Most of us did this experiment in school Science class.
Using a 30cm ruler, one person holds it at the “30” mark and lets it hang down vertically. Their partner (person 2) puts the thumb and first finger of one hand at either side of the “0cm” mark on the ruler. Person 2’s fingers should almost touch the ruler, but not quite.
Without warning, person 1 lets go of the ruler. Person 2 tries to stop the ruler’s descent as quickly as they can, by closing their finger and thumb together.
You record the level (in cm), just above person 2’s finger, where the ruler was caught. You repeat the test five times and work out the average “catch distance” for the person.
A conversion table allows you to translate the distance along the ruler into a reaction time, in milliseconds (thousandths of a second – i.e. one second is a thousand milliseconds). According to one such table, the first centimetre (“0cm – 1cm”) equates to 50 milliseconds. It then increases by 10 milliseconds per centimetre. So, 2cm = 60 milliseconds, 3cm = 70 milliseconds; 4cm = 80 milliseconds, and so on.
As I recall, the experiment generated a lot of hilarity and messing about – and some (alleged) reaction time results (say, 0 – 30 milliseconds) that bordered on the clairvoyant.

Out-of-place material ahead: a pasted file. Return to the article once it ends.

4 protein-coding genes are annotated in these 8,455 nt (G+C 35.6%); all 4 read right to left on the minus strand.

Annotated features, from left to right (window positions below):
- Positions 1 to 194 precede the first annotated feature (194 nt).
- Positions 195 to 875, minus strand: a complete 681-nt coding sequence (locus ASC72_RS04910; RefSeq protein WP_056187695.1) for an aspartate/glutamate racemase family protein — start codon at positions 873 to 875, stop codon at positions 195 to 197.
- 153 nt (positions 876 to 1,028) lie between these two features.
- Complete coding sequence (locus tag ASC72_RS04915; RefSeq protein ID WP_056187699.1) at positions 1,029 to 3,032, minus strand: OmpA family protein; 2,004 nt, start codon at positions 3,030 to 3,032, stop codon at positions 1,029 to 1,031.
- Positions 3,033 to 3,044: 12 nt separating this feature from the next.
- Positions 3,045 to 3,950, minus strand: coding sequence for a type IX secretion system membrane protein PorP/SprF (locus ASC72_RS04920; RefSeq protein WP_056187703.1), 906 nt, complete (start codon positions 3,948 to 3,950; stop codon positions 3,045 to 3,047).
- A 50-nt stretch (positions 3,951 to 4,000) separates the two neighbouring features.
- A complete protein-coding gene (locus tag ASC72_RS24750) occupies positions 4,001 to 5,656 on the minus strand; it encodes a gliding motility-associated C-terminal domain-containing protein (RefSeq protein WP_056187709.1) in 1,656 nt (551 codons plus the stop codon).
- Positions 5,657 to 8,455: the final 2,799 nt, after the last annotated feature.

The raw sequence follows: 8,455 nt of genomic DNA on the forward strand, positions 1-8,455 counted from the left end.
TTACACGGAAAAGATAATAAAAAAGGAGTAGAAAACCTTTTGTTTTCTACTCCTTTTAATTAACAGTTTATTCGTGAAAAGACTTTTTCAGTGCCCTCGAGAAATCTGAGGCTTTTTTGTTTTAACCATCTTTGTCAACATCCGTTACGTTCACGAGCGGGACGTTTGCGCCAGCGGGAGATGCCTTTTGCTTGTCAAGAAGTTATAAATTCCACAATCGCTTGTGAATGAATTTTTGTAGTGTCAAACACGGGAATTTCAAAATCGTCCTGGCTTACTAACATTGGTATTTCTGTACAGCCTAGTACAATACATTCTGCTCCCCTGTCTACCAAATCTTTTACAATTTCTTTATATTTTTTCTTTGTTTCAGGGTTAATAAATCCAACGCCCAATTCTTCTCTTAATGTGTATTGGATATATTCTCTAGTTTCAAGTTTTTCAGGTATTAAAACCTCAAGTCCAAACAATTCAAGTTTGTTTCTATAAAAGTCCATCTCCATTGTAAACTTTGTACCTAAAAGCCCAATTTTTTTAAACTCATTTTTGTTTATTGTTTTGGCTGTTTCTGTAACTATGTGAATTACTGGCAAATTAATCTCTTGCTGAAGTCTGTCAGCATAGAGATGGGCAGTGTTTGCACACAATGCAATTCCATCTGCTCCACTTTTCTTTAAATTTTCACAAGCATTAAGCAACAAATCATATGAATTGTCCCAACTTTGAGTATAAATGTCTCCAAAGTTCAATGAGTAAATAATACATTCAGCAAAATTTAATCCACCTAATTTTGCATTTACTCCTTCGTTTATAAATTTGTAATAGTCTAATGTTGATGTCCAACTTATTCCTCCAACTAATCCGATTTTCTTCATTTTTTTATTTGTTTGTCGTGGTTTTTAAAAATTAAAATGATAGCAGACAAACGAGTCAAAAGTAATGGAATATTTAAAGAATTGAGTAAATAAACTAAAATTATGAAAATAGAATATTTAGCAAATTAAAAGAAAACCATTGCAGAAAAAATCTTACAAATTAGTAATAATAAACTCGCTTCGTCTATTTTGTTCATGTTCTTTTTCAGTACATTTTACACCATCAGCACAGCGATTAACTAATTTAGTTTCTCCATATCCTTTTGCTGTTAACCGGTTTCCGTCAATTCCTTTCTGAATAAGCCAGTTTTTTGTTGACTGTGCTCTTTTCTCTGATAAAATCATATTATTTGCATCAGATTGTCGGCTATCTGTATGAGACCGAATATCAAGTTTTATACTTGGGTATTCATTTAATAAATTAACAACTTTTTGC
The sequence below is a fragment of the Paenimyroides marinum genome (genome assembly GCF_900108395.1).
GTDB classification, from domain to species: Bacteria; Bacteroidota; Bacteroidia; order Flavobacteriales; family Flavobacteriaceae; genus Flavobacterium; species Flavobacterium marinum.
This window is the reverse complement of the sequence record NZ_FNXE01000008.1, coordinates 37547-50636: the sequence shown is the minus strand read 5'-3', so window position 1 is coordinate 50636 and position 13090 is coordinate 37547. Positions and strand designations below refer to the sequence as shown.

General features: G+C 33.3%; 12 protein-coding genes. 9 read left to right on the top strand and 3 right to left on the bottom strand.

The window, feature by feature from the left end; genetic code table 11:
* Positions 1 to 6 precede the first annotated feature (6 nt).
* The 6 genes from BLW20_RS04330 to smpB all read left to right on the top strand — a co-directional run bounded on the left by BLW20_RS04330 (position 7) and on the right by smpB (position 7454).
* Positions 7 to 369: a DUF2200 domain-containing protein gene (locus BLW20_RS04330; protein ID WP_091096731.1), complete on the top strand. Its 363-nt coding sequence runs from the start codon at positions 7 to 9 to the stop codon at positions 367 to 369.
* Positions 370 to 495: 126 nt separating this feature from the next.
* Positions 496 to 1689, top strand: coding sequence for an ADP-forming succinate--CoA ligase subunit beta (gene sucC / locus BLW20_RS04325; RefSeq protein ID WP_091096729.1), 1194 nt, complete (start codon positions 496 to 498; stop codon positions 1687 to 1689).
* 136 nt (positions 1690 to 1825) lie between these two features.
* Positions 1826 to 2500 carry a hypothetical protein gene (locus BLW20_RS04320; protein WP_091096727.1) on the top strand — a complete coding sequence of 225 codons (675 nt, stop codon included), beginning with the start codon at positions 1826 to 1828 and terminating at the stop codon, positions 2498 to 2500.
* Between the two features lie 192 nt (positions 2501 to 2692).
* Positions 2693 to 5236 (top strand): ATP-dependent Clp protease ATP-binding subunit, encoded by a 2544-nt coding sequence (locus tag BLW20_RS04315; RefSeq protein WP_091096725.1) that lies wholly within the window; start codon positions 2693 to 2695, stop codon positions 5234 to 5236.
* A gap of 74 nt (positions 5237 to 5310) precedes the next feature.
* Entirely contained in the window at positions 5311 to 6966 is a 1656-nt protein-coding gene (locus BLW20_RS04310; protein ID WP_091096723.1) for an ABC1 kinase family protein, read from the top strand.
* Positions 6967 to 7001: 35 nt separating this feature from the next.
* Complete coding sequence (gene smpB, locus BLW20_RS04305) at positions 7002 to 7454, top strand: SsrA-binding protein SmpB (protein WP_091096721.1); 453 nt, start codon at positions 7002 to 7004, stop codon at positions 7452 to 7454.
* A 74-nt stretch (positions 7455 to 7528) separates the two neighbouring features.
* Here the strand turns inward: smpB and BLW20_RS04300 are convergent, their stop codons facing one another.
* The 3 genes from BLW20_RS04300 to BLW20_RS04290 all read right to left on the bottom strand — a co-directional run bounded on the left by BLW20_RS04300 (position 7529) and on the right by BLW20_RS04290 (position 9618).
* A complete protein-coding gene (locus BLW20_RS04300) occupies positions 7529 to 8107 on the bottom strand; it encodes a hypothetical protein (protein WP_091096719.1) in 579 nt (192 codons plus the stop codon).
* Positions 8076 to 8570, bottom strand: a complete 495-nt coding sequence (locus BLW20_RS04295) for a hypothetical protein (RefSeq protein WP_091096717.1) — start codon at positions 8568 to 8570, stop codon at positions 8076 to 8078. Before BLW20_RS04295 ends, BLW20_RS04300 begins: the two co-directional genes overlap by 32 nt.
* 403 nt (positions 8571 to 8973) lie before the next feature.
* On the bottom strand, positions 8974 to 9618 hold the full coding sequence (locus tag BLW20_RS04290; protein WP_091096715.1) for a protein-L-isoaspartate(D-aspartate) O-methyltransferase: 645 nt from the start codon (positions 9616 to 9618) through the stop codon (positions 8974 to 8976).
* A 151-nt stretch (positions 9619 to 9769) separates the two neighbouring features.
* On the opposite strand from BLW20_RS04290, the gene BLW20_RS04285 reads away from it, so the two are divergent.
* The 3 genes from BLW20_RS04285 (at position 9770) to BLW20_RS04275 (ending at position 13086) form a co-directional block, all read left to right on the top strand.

What is the experiment meant to show?
Well, you wouldn’t find this out in the school version but, generally, the older you are, the longer your reaction time (older people get a sore foot?). Also not in the school version: alcohol greatly increases reaction time.
The main things “Catch the ruler” shows as a school experiment are that:
- your dominant hand has a faster reaction time, and
- your reaction time improves if you are alert and paying close attention.
Another area of life where paying attention is important is when you are driving.
You need to be ‘on the ball’ in case you have to react to an emergency situation. You try to minimise distractions as far as possible but many things which affect your concentration on the road ahead are outwith your control.
A pedestrian in the road is a possible reason for you having to stop suddenly. Darkness is a factor which can complicate driving, from an attention point of view.
In this article, we will look at the safety implications for drivers and pedestrians during the hours of darkness in relation to national speed limit roads which have no street lamps.